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This article was published 14/3/2021 (319 days ago), so information in it may no longer be current.
Kevin Kratsch hadn’t planned on performing his album release show in front of the silent, unblinking lens of a video camera.
The folk troubadour, who performs as Mister K, had intended to release his debut album, In Event of Moon Disaster, the proper way: with a celebratory live concert in front of a packed house.
Recorded in 2018, Kratsch had been waiting for the right time to release the nine-song, 35-minute album, named after a speech that U.S. President Richard Nixon was to deliver if the crew of Apollo 11 didn’t return home from the surface of the moon.
"I was just starting to roll the album out before COVID hit," Kratsch recalled.
Seized with uncertainty, the 35-year-old, who has performed at Steinbach’s Summer in the City, pressed pause on the album rollout and hunkered down in the 125-year-old converted schoolhouse north of Lorette that he shares with his wife, Avery, and a bulldog named Luna.
Kratsch eventually released In Event of Moon Disaster on Feb. 2 of this year. The virtual album release show that marked the occasion was the only concert he’s performed in the past 12 months.
"The idea of playing without an audience and being on a camera is definitely a little more nerve-wracking," he said.
Over the winter, Kratsch has been releasing a series of music videos. The latest one, for the single "Tamarack," was filmed in a canoe on a frozen backyard dugout.
The recording of In Event of Moon Disaster occurred around the same time he and Avery, a teacher in Hanover School Division, moved out of Winnipeg and onto the eight-acre property near Lorette.
That move would prove to be "serendipitous" once COVID-19 arrived, Kratsch said, as it afforded them more space.
Raised in Winnipeg’s River Heights neighbourhood, Kratsch attended the same high school as his biggest musical influence, Neil Young. Kratsch said music has always been a part of his life. He started out making music with his grandparents and learning songs in his basement.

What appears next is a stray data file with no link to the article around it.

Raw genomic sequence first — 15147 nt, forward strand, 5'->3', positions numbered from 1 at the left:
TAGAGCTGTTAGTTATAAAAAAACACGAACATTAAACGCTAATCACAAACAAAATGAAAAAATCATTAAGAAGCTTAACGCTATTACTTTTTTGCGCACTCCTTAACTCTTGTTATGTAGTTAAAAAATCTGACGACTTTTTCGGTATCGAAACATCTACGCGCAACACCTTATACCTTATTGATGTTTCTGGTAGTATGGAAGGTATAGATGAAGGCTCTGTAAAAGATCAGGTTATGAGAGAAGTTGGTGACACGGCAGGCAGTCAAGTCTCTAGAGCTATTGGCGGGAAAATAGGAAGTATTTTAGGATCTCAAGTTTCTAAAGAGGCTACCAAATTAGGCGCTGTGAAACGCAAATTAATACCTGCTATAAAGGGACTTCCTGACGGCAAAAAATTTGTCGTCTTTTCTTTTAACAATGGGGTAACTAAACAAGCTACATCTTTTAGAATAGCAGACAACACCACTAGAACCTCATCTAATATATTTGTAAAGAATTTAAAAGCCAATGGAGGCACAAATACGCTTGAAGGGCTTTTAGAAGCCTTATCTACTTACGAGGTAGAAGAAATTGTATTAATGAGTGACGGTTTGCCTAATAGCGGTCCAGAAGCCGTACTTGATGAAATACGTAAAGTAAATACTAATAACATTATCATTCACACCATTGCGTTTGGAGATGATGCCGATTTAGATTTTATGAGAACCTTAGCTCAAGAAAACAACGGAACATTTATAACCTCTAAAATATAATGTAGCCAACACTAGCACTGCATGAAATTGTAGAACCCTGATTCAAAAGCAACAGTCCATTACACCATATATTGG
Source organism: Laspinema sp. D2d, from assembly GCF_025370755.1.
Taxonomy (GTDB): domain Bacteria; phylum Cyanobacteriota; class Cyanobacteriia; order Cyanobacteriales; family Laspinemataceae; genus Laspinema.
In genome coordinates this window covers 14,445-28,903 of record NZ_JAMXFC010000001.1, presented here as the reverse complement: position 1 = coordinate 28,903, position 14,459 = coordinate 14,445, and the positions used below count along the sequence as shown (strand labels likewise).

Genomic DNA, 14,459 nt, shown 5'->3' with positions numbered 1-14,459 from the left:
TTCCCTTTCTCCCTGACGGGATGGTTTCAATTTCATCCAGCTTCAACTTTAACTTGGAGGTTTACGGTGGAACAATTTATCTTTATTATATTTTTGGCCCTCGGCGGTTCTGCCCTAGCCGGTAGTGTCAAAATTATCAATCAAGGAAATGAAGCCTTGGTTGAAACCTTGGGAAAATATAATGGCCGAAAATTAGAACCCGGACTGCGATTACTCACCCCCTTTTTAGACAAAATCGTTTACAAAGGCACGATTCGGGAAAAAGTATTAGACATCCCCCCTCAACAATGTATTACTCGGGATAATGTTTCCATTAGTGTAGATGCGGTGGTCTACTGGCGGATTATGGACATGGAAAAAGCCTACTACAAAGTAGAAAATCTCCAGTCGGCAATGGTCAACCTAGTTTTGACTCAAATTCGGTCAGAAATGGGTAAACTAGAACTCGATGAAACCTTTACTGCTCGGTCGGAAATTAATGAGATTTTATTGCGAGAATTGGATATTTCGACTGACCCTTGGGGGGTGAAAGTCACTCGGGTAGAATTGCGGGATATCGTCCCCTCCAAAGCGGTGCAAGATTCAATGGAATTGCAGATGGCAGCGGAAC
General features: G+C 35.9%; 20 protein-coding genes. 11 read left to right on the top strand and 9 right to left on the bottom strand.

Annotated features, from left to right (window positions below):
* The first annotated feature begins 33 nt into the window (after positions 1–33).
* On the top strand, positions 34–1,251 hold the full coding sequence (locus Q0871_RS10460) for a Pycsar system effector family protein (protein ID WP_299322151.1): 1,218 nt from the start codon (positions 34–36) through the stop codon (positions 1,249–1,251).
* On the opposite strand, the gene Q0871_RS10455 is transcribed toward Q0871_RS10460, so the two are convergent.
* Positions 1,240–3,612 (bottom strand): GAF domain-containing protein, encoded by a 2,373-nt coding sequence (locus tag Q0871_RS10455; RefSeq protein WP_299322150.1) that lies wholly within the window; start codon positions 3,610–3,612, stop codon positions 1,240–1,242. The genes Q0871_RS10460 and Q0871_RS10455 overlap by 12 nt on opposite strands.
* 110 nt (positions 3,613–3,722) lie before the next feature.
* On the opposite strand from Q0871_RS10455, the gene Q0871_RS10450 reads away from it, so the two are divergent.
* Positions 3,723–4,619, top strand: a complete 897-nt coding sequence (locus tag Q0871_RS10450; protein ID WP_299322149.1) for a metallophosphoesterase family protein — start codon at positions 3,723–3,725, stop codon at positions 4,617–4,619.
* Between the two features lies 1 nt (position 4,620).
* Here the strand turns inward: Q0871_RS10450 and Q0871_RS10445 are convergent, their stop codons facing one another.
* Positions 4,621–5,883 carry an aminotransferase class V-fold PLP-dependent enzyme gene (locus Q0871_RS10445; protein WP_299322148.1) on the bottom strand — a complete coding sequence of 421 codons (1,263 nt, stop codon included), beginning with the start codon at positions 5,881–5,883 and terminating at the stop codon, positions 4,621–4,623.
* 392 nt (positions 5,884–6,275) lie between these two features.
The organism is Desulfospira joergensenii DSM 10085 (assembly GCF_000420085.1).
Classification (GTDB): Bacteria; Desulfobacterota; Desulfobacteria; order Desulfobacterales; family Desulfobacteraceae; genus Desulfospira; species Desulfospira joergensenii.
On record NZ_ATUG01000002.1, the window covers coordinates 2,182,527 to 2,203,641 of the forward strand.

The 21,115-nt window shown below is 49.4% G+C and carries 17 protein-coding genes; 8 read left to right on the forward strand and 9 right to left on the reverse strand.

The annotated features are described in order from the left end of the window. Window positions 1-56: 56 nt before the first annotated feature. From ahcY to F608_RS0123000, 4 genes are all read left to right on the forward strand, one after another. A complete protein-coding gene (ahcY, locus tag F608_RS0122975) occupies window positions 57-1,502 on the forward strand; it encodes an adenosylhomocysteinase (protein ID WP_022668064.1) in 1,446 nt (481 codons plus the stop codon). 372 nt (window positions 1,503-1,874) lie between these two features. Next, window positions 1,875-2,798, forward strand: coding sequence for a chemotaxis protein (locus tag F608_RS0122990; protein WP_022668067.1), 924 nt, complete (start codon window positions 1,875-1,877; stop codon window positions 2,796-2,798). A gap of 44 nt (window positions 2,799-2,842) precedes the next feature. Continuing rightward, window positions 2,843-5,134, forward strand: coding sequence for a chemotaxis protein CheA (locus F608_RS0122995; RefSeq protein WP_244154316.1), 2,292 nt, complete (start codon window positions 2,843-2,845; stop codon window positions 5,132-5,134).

"It wasn’t until university that I started putting bands together and getting out to play in public."
After finishing university, Kratsch taught school for a couple of years. In 2013, he took a leave of absence to pursue music full-time.
Kratsch said tracking the songs for In Event of Moon Disaster at Canadian Mennonite University’s Paintbox Recording with producer and engineer Rusty Matyas was a "therapeutic" experience,
It was the first album Matyas—a songwriter and multi-instrumentalist who has played with or produced many of Manitoba’s biggest bands—worked on after beginning an alcoholism recovery program.
The two worked closely together, playing through songs and discussing arrangements. Kratsch describes the album as a conceptual record that riffs on his longstanding interest in the cosmos and space exploration.
It is his first release under the Mister K moniker. He previously performed alt-country songs as Kevin Roy but slowly drifted away from that persona.
"I just felt that I had grown so disconnected from the songs I was writing," he said. "I was spending too much time on the administrative side and booking the shows."
Kratsch said he has struggled with anxiety and depression, and he sings about those struggles on the album.
"The Mister K project was about tackling some of those things with identity and kind of figuring out who I was as an artist and what I wanted to say. A big part of that was writing more vulnerable music."
The pandemic made it hard for Kratsch to maintain a sense of equilibrium. With his album shelved and his anxiety escalating, he started to feel overwhelmed.
"The anxiety was really kicking in," he recalled.
To cope, he began photographing and filming a fox den located 100 metres from his back door.
"Every spring, there’s a new litter of cubs in there."
Each morning he’d rise at 6 a.m., make coffee, and spend three hours shooting photos and video from an ice fishing shack. The daily ritual was grounding and "put me back in the driver’s seat," he said.
"I had no plans for it all. It was mainly just a therapy for me really. It was a meditation. I just went out and observed nature."
He later edited the footage into a music video for single "Harmony" and into a longer, album-length video.
In the month since his album was released, Kratsch said fans have been encouraging, sending letters and even a painting.
Unable to play live, Kratsch has returned to the classroom, teaching electronics at Winnipeg’s Garden City Collegiate.
While it’s anyone’s guess what the summer will bring, Kratsch said he hopes to mount a Manitoba tour when the pandemic ends and music fans can gather again.